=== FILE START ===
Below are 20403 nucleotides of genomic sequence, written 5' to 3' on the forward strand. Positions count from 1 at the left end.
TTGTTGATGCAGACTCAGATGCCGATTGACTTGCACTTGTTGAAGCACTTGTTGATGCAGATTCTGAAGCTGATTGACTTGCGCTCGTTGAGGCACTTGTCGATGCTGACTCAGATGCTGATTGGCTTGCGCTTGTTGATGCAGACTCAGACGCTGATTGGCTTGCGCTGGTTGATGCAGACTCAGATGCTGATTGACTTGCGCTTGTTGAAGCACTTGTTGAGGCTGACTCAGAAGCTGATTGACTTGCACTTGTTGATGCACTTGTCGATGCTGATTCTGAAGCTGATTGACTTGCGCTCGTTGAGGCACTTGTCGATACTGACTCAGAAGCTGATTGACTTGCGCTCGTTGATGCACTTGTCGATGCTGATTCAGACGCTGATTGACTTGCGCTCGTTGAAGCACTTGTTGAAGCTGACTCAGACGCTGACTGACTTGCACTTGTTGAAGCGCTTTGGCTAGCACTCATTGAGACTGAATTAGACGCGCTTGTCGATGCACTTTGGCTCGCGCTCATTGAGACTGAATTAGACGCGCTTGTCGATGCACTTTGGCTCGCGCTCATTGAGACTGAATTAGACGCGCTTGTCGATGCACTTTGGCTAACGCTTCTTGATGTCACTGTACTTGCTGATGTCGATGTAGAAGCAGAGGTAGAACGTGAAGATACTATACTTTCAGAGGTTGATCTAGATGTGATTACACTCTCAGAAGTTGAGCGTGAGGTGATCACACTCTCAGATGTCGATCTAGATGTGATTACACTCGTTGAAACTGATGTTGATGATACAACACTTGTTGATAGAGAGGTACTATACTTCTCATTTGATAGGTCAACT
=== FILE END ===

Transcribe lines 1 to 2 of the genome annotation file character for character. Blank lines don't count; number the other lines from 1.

Below are 20403 nucleotides of genomic sequence, written 5' to 3' on the forward strand. Positions count from 1 at the left end.
TTGTTGATGCAGACTCAGATGCCGATTGACTTGCACTTGTTGAAGCACTTGTTGATGCAGATTCTGAAGCTGATTGACTTGCGCTCGTTGAGGCACTTGTCGATGCTGACTCAGATGCTGATTGGCTTGCGCTTGTTGATGCAGACTCAGACGCTGATTGGCTTGCGCTGGTTGATGCAGACTCAGATGCTGATTGACTTGCGCTTGTTGAAGCACTTGTTGAGGCTGACTCAGAAGCTGATTGACTTGCACTTGTTGATGCACTTGTCGATGCTGATTCTGAAGCTGATTGACTTGCGCTCGTTGAGGCACTTGTCGATACTGACTCAGAAGCTGATTGACTTGCGCTCGTTGATGCACTTGTCGATGCTGATTCAGACGCTGATTGACTTGCGCTCGTTGAAGCACTTGTTGAAGCTGACTCAGACGCTGACTGACTTGCACTTGTTGAAGCGCTTTGGCTAGCACTCATTGAGACTGAATTAGACGCGCTTGTCGATGCACTTTGGCTCGCGCTCATTGAGACTGAATTAGACGCGCTTGTCGATGCACTTTGGCTCGCGCTCATTGAGACTGAATTAGACGCGCTTGTCGATGCACTTTGGCTAACGCTTCTTGATGTCACTGTACTTGCTGATGTCGATGTAGAAGCAGAGGTAGAACGTGAAGATACTATACTTTCAGAGGTTGATCTAGATGTGATTACACTCTCAGAAGTTGAGCGTGAGGTGATCACACTCTCAGATGTCGATCTAGATGTGATTACACTCGTTGAAACTGATGTTGATGATACAACACTTGTTGATAGAGAGGTACTATACTTCTCATTTGATAGGTCAACT